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The roll of educational technology in large-enrollment STEM courses

Technology is increasingly present in college classrooms, on both the instructor and student side. My work on this began as a series of ‘test-runs’ of third party technology tools (such as Packback, TopHat, and Cerego) in introductory biology courses of 300+ enrolled students. I am currently conducting a campus-wide study on the impacts and perceptions of lecture capture technology. Lecture capture allows faculty to have each lecture session video-recorded and provided to the students as a study tool. My work involves linking records of student video access with course performance and attendance records to assess the links between lecture capture video availability/usage on student performance and absenteeism. A survey of UC Davis students and instructors also provides a comparison of student and faculty opinions of lecture capture as an educational tool.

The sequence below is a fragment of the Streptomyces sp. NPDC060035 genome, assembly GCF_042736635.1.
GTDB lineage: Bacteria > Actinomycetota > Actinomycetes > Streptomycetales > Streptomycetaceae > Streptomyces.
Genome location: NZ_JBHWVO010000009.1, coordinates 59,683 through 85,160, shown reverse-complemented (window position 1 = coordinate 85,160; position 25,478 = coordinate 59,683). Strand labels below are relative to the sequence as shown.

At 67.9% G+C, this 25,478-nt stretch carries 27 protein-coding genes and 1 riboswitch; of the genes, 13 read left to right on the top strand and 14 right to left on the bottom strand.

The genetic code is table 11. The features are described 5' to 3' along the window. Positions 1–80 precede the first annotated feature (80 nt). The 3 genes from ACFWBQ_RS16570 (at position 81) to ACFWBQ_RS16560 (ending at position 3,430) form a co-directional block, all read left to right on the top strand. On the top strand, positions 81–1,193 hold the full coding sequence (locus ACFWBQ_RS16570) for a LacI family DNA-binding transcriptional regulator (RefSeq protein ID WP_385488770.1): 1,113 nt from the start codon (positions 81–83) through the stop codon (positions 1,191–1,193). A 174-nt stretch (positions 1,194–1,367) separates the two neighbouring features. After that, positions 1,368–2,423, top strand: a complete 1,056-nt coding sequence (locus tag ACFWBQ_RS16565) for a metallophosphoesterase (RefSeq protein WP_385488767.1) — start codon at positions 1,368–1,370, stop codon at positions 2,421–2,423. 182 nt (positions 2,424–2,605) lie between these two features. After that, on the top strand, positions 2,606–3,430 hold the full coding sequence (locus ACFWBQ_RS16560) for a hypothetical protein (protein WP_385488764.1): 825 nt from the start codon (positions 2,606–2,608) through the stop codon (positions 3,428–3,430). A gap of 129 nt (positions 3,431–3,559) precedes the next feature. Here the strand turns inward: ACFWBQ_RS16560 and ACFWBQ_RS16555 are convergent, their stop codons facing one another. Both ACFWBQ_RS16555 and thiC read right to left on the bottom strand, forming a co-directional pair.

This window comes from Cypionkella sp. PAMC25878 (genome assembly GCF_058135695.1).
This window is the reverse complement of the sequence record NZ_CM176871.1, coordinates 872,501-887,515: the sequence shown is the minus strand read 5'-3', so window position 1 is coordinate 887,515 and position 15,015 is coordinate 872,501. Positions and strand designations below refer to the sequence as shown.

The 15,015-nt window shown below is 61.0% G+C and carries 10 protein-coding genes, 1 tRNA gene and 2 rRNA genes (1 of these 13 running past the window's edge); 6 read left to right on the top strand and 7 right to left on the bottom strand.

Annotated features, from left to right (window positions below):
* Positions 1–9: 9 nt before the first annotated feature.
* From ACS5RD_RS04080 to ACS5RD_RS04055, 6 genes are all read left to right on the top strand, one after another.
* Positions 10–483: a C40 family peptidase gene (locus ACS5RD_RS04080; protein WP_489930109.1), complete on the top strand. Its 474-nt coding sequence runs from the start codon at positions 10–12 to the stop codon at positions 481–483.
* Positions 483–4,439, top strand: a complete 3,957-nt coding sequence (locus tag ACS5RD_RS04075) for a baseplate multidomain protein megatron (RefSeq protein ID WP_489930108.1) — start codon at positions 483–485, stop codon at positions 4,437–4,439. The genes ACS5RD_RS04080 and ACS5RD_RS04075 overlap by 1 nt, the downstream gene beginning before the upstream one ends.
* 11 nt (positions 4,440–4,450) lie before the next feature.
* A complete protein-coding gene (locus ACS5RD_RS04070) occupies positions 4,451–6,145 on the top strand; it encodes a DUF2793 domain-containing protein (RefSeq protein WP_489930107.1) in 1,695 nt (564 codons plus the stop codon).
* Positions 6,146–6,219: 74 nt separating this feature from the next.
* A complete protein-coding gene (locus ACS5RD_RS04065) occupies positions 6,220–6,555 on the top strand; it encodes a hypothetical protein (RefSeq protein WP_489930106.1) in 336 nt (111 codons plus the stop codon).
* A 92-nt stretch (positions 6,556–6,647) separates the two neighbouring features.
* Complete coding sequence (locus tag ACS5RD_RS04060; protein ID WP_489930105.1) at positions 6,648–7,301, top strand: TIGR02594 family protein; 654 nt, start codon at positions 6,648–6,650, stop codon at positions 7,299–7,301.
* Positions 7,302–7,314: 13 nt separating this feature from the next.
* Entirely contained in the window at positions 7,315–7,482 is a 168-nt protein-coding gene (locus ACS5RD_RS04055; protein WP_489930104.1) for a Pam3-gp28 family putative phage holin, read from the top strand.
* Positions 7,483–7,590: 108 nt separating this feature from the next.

Stable nitrogen isotope analysis of tree ring chronologies


Coring trees at Blodgett Forest Research Station

Isotope analysis of tree ring chronologies is a powerful tool for reconstructing photosynthetic behavior, water acquisition, and nutrient cycling. Analysis of carbon and oxygen isotopes are commonly-used metrics; however nitrogen isotopic analysis is relatively new. Past research has shown that nitrogen is capable of moving throughout the trunk of the tree and across ring boundaries, potentially confounding the use of tree ring nitrogen isotope data as an annual record of nitrogen cycling throughout the tree’s life. In collaboration with Dr. Stephen Hart, I am working to quantify the degree of nitrogen mobility in ring wood to better understand the utility of nitrogen isotope chronologies as a paleo-ecological proxy.